LONDON – Legendary singer David Bowie has died at 69, he died peacefully surrounded by his family after a courageous 18-month battle with cancer. While many of you will share in this loss, we ask that you respect the family’s privacy during their time of grief.
Bowie had a incomparable sound and chameleon-like ability to reinvent himself made him a pop music fixture for more than four decades.
Bowie turned 69 on Friday, the same day he released a new album called Blackstar, which earned rave reviews. It was the 25th album from the glam-rock icon, who was born David Jones in South London on Jan. 8, 1947. He took up saxophone when he was 12 years old and played with a slew of bands after high school, eventually changing his name to “Bowie” in order to avoid confusion with The Monkees’ lead singer Davy Jones.
He released his self-titled debut album in 1967, but didn’t break out until two years later with Space Oddity, which is best remembered for introducting fictional astronaut character Major Tom. It was one of nearly two dozen songs that Bowie charted on Billboard’s Hot 100 in his five-decade career (including No. 1 hits Let’s Dance and John Lennon co-write Fame).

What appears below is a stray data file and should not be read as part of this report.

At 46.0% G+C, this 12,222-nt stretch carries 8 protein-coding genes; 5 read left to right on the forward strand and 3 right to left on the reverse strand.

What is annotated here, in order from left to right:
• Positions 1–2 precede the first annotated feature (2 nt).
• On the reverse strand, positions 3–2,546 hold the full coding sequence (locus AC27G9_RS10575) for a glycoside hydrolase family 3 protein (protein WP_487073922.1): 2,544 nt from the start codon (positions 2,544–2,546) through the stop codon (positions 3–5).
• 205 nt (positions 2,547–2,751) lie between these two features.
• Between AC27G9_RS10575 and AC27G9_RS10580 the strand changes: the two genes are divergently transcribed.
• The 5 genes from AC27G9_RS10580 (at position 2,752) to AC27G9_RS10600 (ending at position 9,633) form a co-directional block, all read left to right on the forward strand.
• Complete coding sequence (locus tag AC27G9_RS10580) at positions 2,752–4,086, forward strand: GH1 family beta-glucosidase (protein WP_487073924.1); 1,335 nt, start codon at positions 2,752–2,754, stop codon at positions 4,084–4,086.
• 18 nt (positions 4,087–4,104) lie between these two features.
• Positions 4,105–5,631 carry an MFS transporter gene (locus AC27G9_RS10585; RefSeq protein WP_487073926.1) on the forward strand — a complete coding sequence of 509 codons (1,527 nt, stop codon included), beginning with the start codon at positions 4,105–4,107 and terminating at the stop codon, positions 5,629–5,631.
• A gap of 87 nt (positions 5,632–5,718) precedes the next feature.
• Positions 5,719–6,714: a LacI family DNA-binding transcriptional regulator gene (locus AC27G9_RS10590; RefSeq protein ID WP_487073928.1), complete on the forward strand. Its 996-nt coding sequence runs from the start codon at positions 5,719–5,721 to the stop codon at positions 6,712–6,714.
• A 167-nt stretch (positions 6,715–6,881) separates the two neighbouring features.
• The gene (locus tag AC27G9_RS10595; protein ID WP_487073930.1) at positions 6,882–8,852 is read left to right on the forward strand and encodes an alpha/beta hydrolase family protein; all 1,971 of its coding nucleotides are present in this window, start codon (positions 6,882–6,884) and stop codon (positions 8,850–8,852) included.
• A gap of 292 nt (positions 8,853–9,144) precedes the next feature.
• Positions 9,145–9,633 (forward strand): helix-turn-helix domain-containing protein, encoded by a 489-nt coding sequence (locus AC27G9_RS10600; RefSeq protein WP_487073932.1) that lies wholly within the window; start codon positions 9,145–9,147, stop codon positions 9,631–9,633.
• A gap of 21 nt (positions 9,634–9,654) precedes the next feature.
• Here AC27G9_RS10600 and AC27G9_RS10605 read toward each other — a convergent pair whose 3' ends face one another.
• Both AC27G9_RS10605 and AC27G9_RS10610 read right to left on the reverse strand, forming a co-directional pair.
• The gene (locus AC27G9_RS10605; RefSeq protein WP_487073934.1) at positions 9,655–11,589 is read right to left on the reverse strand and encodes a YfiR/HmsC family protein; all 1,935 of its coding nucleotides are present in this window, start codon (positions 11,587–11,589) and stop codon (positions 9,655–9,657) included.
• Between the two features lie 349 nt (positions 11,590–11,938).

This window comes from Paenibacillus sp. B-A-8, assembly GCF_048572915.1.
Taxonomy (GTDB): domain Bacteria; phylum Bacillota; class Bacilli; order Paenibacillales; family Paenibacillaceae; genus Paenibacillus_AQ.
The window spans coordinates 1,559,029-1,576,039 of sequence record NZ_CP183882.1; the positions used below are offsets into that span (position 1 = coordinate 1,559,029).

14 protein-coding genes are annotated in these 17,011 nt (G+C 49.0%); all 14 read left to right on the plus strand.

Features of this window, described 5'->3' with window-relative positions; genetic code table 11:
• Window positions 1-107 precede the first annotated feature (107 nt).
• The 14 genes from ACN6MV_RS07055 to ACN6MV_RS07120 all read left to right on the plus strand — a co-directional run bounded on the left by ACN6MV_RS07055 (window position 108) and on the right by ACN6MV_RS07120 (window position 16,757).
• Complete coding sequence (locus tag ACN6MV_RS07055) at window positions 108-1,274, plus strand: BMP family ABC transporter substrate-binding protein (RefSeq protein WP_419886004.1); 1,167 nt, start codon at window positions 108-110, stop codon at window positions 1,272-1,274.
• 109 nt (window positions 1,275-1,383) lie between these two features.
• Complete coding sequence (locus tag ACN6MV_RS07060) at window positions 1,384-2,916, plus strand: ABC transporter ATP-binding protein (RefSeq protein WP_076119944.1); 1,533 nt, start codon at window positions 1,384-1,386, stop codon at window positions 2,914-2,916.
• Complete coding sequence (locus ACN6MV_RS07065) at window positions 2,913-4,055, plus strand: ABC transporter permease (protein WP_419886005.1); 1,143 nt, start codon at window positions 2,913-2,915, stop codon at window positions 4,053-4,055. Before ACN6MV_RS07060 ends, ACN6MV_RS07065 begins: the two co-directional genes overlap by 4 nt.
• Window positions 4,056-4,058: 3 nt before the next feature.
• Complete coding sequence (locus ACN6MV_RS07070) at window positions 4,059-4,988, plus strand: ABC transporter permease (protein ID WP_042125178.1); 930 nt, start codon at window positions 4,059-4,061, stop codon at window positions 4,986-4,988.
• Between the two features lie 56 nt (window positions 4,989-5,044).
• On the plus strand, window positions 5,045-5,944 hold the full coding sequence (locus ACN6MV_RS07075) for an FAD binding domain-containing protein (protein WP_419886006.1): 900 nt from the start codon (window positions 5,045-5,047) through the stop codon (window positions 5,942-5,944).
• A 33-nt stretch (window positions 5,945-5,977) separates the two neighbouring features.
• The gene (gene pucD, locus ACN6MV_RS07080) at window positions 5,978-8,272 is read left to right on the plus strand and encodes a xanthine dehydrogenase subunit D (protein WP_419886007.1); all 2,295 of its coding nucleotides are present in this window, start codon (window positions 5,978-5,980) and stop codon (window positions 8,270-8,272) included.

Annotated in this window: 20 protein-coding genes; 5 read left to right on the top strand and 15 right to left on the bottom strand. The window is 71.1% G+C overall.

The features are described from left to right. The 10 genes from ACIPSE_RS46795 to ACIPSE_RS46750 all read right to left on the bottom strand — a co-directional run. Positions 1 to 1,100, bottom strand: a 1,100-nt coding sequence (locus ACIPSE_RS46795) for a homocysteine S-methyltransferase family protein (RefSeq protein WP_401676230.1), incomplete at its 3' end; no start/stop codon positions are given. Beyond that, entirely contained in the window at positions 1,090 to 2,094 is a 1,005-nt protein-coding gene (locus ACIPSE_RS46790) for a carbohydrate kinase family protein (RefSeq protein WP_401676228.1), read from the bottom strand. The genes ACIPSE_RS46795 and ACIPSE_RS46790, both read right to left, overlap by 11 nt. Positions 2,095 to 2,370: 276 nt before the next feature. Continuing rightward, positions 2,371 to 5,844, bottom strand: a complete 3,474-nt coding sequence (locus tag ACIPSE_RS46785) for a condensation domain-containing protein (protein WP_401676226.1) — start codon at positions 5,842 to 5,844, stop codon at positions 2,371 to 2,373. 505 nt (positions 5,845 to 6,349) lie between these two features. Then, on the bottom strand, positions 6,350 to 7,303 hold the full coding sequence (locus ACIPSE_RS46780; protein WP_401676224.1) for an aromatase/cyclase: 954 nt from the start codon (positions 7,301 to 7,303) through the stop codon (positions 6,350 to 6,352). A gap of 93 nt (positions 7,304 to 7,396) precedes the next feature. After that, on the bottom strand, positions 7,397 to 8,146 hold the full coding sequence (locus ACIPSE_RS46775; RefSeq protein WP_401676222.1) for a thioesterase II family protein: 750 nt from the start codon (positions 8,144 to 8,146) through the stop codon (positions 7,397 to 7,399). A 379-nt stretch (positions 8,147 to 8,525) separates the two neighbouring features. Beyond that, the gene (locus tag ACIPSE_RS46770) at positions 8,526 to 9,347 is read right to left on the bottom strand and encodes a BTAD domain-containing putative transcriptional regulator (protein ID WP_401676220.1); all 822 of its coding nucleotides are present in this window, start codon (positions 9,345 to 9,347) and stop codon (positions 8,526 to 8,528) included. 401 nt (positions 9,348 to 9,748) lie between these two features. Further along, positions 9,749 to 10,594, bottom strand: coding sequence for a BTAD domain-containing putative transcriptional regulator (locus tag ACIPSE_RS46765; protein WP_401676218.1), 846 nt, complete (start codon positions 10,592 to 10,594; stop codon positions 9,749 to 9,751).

On tour and through his music, Bowie slipped in and out of various personas and alter egos: most famously, the androgynous Iggy Stardust, eccentric Aladdin Sane and drug-fueled The Thin White Duke, created during his mid-’70s Young Americans era.
It was around this time that Bowie struck up an interest in acting, starring in movies such as 1976 sci-fi drama The Man Who Fell to Earth and Jim Henson’s 1986 cult classic Labyrinth, in which he played the devilish Jareth, the Goblin King, and wrote songs featured in the film.
But his onscreen roles dwindled in the years that followed, which he acknowledged apathetically in a 1990 interview with USA TODAY. “You have to some some commitment, and I’m not good at wining and dining the right people or studying acting or showing much interest,” Bowie said. “It’s unutterably boring.”
After hitting critical and commercial highs in the 1980s with albums such as Tonight and Scary Monsters (and Super Creeps), Bowie continued to reinvent himself artistically to varying degrees of success.
He also saw ups and downs in his personal life. After a highly publicized 1980 divorce from model Angela Barnett (with whom he had his son, Duncan), Bowie married model/actress Iman in 1992. Together, they had a daughter, Alexandria, born in 2000.
As the world mourns Bowie’s death, fan Dean Podsta put it best:
“If you’re ever sad, just remember the world is 4.543 billion years old and you somehow managed to exist at the same time as David Bowie.”